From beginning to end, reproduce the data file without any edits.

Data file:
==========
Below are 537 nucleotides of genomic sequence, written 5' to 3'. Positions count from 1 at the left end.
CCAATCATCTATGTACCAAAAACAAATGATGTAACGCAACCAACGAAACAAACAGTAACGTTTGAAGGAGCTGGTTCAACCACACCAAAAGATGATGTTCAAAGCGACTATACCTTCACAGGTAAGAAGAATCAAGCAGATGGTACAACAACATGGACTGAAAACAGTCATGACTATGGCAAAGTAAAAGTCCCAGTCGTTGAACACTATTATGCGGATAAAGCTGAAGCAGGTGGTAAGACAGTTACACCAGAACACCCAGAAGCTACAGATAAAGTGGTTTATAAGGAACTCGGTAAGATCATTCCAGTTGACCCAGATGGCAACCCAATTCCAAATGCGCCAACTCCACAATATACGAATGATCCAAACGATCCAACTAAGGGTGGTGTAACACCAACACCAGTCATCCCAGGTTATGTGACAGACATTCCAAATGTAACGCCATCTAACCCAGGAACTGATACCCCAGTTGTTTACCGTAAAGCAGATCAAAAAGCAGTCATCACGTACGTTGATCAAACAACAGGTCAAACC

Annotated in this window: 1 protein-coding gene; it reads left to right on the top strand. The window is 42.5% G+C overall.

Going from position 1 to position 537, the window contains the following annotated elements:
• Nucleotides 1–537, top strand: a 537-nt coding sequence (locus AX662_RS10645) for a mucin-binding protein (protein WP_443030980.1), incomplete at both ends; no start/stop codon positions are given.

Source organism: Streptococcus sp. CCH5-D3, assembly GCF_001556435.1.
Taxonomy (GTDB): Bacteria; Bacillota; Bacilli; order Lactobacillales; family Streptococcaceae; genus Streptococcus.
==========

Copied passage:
Below are 537 nucleotides of genomic sequence, written 5' to 3'. Positions count from 1 at the left end.
CCAATCATCTATGTACCAAAAACAAATGATGTAACGCAACCAACGAAACAAACAGTAACGTTTGAAGGAGCTGGTTCAACCACACCAAAAGATGATGTTCAAAGCGACTATACCTTCACAGGTAAGAAGAATCAAGCAGATGGTACAACAACATGGACTGAAAACAGTCATGACTATGGCAAAGTAAAAGTCCCAGTCGTTGAACACTATTATGCGGATAAAGCTGAAGCAGGTGGTAAGACAGTTACACCAGAACACCCAGAAGCTACAGATAAAGTGGTTTATAAGGAACTCGGTAAGATCATTCCAGTTGACCCAGATGGCAACCCAATTCCAAATGCGCCAACTCCACAATATACGAATGATCCAAACGATCCAACTAAGGGTGGTGTAACACCAACACCAGTCATCCCAGGTTATGTGACAGACATTCCAAATGTAACGCCATCTAACCCAGGAACTGATACCCCAGTTGTTTACCGTAAAGCAGATCAAAAAGCAGTCATCACGTACGTTGATCAAACAACAGGTCAAACC

Annotated in this window: 1 protein-coding gene; it reads left to right on the top strand. The window is 42.5% G+C overall.

Going from position 1 to position 537, the window contains the following annotated elements:
• Nucleotides 1–537, top strand: a 537-nt coding sequence (locus AX662_RS10645) for a mucin-binding protein (protein WP_443030980.1), incomplete at both ends; no start/stop codon positions are given.

Source organism: Streptococcus sp. CCH5-D3, assembly GCF_001556435.1.
Taxonomy (GTDB): Bacteria; Bacillota; Bacilli; order Lactobacillales; family Streptococcaceae; genus Streptococcus.